Radical preacher Abu Qatada 'should be freed'

Abu Qatada Abu Qatada has had a long battle against removal from the UK

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Radical cleric Abu Qatada should be freed from jail because he has been held too long, his lawyer told a bail hearing.

Ed Fitzgerald QC told the Special Immigration Appeals Commission: "There comes a time when it's just too long, however grave the risks."

Home Office lawyers oppose attempts to bail him while he fights deportation.

The European Court of Human Rights says if he were deported Jordan might use evidence obtained by torture.

Abu Qatada, who is being held at Long Lartin prison in Worcestershire, is applying to be released on bail.

Home Secretary Theresa May wants him to stay in jail while Britain seeks assurances from the Jordanian authorities that evidence gained through torture would not be used against him.

But his lawyers told a senior High Court judge the Strasbourg court's block on the preacher's removal means Mrs May can no longer legally keep him in prison.

They say his case could drag on for another two years and he should be released, regardless of the risks he may pose.

Abu Qatada legal fight

  • 2001: Qatada goes on the run to avoid being detained without charge
  • 2002: Tracked down and taken to Belmarsh prison
  • 2005: Freed as detention ruled unlawful - but placed on control order
  • 2005: UK decides to deport him to Jordan - detained again
  • 2008: Court of Appeal blocks deportation
  • 2009: Law Lords back deportation - Qatada appeals to the European Court of Human Rights
  • 2012: European Court blocks deportation, but on limited grounds

The UK is trying to strike a new deal with Jordan to satisfy the European Court that Abu Qatada would not be tried on evidence obtained from torture.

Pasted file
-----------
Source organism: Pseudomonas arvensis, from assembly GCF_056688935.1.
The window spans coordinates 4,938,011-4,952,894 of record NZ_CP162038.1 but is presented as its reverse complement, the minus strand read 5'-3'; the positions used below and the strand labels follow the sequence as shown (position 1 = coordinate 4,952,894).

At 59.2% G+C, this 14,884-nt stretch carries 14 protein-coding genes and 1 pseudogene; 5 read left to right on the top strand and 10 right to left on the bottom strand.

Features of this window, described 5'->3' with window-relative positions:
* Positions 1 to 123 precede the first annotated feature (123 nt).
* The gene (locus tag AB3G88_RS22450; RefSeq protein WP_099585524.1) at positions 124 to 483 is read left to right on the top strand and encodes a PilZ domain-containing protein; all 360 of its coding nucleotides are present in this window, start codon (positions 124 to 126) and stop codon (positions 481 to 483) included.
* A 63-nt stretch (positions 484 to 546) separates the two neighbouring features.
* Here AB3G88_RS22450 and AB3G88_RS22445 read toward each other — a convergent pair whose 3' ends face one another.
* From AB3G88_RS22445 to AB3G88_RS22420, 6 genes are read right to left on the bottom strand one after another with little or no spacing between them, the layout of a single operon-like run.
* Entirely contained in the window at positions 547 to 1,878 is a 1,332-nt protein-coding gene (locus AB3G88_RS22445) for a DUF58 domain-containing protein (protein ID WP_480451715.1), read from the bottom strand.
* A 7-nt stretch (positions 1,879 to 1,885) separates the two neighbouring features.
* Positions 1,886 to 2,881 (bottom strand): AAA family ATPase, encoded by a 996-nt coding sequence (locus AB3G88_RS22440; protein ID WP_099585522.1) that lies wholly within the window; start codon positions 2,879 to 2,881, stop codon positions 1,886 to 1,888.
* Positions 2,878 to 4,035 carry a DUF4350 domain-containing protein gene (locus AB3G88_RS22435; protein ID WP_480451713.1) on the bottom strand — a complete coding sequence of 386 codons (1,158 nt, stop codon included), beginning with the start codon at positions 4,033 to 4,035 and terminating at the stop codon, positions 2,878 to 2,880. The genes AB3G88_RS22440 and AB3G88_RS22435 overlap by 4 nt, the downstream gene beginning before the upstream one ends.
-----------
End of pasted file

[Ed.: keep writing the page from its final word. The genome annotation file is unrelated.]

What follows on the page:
Mr Fitzgerald said: "Mr Othman (Abu Qatada's real name) has already been detained for too long for it to be reasonable for deportation. He has already been detained for six and a half years for deportation."

He said that was "against a background of almost nine years detention without charges on the grounds of national security".

Mr Fitzgerald said: "The detention has now gone on for too long to be reasonable or lawful and there is no prospect of the detention ending in any reasonable period."

'Risk of absconding'

He said that however great the risk of absconding or further offending was "there comes a point when it's just too long".

Abu Qatada is understood to have been held "longer than any other detainee in modern immigration history".

But Tim Eicke QC, for the Home Secretary, said she did not accept his detention was unlawful.

He said the time Abu Qatada had been held "has to be weighed against the risks" and "he poses a particularly serious risk to the UK".

"The secretary of state has also taken all steps to diligently try to achieve removal and deportation as soon as possible," he added.

In its judgement earlier in January, the European Court said the UK had struck a sound deal with Jordan to guarantee the alleged extremist's human rights - but that the cleric could still be the victim of injustice if deported.

He has been convicted in his absence of terrorism offences and is likely to face trial if returned. He alleges that the co-defendants in the cases implicated him after they were tortured - meaning he could not face a fair trial.

The cleric has been imprisoned or held on strict curfew conditions for six and a half years.

Abu Qatada had been detained for two years and 10 months in prison, followed by six months on curfew - and then another three years and two months back in jail.

Although the European Court of Human Right's judgement has blocked Abu Qatada's deportation for now, it has not ruled against his removal from the UK if the government can get a guarantee from Jordan that torture evidence will not be used in his case.

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